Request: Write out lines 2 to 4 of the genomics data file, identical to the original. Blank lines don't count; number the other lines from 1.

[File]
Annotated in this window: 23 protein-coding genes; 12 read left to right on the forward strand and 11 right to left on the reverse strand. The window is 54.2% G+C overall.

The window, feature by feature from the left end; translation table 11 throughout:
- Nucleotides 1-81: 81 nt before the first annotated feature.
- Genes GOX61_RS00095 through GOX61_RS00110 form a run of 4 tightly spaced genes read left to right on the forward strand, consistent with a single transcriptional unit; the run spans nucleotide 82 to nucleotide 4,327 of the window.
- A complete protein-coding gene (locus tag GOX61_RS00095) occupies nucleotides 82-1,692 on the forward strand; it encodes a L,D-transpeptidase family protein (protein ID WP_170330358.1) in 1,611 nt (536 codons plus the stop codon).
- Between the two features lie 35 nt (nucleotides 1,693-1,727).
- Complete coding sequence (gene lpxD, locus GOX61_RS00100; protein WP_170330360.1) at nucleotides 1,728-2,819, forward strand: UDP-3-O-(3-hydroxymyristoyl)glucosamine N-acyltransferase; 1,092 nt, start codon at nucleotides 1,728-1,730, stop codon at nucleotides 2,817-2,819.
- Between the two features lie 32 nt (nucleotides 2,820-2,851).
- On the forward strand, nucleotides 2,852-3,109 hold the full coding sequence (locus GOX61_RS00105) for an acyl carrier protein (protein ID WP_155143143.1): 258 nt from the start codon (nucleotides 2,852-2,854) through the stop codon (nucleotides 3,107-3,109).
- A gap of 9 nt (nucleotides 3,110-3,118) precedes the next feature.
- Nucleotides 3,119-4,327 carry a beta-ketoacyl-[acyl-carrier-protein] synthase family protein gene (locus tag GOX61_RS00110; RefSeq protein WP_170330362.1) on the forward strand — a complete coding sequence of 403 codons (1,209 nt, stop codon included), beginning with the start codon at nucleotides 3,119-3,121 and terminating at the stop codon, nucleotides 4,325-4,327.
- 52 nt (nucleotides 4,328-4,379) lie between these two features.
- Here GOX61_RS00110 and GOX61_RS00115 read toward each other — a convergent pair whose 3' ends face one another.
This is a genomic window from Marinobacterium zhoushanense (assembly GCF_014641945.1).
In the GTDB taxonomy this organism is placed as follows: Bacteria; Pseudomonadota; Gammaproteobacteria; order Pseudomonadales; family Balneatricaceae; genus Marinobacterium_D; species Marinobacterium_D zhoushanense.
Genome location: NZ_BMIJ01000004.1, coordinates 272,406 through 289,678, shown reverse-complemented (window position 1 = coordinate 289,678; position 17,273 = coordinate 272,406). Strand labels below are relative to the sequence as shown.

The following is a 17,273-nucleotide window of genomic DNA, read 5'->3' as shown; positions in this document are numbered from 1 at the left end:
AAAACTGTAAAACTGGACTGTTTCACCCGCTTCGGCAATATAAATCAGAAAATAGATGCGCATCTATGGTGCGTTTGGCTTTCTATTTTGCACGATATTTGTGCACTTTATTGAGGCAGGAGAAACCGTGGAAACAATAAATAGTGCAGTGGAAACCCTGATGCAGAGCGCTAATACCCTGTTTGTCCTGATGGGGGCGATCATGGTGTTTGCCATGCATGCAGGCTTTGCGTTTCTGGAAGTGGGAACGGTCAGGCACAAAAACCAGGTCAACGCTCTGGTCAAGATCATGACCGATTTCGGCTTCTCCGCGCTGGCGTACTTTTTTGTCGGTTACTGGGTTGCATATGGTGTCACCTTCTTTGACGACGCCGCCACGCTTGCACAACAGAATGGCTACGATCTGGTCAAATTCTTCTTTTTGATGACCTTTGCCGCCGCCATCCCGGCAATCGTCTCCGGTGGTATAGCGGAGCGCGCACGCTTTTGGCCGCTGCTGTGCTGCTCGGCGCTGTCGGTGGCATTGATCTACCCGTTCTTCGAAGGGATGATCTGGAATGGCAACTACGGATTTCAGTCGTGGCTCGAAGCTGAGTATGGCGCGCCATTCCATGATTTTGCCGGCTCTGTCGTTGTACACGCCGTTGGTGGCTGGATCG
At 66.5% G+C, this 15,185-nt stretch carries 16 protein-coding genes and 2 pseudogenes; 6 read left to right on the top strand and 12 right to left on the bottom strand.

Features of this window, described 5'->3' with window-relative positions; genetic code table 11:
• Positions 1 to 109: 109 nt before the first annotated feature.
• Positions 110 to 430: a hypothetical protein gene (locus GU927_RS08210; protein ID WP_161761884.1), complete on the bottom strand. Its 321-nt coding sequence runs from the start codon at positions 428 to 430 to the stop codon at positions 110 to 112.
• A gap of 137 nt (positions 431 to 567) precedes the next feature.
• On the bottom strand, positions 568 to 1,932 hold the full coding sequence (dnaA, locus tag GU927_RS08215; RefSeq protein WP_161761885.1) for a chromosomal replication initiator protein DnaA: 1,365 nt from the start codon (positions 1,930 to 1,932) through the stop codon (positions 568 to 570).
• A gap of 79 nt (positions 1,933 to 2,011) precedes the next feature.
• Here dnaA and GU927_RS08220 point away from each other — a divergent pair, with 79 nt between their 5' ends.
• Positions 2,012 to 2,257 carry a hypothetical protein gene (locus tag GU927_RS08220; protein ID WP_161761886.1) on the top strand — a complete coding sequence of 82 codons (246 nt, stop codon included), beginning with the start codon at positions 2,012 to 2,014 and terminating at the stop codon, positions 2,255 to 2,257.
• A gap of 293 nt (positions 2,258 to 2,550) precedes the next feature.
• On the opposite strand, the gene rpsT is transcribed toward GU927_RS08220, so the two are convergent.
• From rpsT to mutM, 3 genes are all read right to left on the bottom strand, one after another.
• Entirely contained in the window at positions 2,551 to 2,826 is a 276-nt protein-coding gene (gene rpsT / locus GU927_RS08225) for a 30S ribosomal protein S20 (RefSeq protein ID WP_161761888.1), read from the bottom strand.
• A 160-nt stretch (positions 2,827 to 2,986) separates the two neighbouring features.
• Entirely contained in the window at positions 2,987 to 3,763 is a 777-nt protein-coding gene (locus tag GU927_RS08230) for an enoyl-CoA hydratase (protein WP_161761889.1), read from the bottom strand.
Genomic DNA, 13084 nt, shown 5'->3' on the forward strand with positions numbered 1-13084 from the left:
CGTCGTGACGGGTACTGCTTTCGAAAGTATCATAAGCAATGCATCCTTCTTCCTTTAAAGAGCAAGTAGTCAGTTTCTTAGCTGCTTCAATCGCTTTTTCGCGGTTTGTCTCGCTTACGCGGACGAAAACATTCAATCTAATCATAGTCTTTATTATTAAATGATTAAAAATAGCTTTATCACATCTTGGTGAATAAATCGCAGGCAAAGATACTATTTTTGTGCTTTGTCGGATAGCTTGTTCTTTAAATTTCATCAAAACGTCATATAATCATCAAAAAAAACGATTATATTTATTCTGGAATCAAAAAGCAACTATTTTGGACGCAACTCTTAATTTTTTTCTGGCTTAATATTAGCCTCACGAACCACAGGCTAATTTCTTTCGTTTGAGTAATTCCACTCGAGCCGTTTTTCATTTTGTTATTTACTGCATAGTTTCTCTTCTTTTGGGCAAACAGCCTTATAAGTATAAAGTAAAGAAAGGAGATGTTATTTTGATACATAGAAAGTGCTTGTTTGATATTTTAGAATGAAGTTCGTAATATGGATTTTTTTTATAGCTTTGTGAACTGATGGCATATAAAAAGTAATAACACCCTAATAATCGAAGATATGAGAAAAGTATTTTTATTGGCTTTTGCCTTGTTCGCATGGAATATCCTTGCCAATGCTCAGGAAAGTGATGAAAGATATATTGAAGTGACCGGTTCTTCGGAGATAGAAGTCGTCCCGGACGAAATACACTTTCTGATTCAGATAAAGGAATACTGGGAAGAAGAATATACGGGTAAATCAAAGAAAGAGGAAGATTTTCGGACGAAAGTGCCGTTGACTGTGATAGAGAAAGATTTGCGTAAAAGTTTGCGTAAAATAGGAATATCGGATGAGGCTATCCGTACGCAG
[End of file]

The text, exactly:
The window, feature by feature from the left end; translation table 11 throughout:
- Nucleotides 1-81: 81 nt before the first annotated feature.
- Genes GOX61_RS00095 through GOX61_RS00110 form a run of 4 tightly spaced genes read left to right on the forward strand, consistent with a single transcriptional unit; the run spans nucleotide 82 to nucleotide 4,327 of the window.